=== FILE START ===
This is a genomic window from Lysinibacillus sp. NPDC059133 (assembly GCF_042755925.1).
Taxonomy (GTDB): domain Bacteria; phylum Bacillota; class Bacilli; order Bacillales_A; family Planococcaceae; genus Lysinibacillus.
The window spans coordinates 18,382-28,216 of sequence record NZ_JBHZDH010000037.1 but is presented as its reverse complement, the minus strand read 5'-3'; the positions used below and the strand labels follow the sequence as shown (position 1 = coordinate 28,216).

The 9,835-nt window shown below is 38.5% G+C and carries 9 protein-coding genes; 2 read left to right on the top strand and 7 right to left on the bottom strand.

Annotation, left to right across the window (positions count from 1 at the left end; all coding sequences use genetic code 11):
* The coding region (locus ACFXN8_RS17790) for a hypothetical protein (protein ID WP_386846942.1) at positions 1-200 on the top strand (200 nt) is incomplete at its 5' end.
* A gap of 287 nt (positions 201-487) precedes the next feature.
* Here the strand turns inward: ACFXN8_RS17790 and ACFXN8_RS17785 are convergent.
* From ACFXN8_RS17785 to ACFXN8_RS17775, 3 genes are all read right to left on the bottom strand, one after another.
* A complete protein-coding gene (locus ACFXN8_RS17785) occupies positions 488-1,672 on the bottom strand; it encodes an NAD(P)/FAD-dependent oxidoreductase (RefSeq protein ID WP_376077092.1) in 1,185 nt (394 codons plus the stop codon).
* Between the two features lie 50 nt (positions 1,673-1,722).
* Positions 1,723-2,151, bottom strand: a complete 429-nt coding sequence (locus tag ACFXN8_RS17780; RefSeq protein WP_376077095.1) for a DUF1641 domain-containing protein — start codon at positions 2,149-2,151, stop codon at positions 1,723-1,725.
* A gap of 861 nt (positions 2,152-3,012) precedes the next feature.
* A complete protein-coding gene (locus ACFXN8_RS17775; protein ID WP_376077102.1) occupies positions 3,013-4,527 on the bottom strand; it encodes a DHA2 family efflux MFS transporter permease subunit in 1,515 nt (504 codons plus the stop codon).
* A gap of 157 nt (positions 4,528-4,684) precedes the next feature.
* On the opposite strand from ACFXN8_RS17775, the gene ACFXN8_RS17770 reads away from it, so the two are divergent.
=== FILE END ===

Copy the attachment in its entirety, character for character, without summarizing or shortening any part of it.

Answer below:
This is a genomic window from Lysinibacillus sp. NPDC059133 (assembly GCF_042755925.1).
Taxonomy (GTDB): domain Bacteria; phylum Bacillota; class Bacilli; order Bacillales_A; family Planococcaceae; genus Lysinibacillus.
The window spans coordinates 18,382-28,216 of sequence record NZ_JBHZDH010000037.1 but is presented as its reverse complement, the minus strand read 5'-3'; the positions used below and the strand labels follow the sequence as shown (position 1 = coordinate 28,216).

The 9,835-nt window shown below is 38.5% G+C and carries 9 protein-coding genes; 2 read left to right on the top strand and 7 right to left on the bottom strand.

Annotation, left to right across the window (positions count from 1 at the left end; all coding sequences use genetic code 11):
* The coding region (locus ACFXN8_RS17790) for a hypothetical protein (protein ID WP_386846942.1) at positions 1-200 on the top strand (200 nt) is incomplete at its 5' end.
* A gap of 287 nt (positions 201-487) precedes the next feature.
* Here the strand turns inward: ACFXN8_RS17790 and ACFXN8_RS17785 are convergent.
* From ACFXN8_RS17785 to ACFXN8_RS17775, 3 genes are all read right to left on the bottom strand, one after another.
* A complete protein-coding gene (locus ACFXN8_RS17785) occupies positions 488-1,672 on the bottom strand; it encodes an NAD(P)/FAD-dependent oxidoreductase (RefSeq protein ID WP_376077092.1) in 1,185 nt (394 codons plus the stop codon).
* Between the two features lie 50 nt (positions 1,673-1,722).
* Positions 1,723-2,151, bottom strand: a complete 429-nt coding sequence (locus tag ACFXN8_RS17780; RefSeq protein WP_376077095.1) for a DUF1641 domain-containing protein — start codon at positions 2,149-2,151, stop codon at positions 1,723-1,725.
* A gap of 861 nt (positions 2,152-3,012) precedes the next feature.
* A complete protein-coding gene (locus ACFXN8_RS17775; protein ID WP_376077102.1) occupies positions 3,013-4,527 on the bottom strand; it encodes a DHA2 family efflux MFS transporter permease subunit in 1,515 nt (504 codons plus the stop codon).
* A gap of 157 nt (positions 4,528-4,684) precedes the next feature.
* On the opposite strand from ACFXN8_RS17775, the gene ACFXN8_RS17770 reads away from it, so the two are divergent.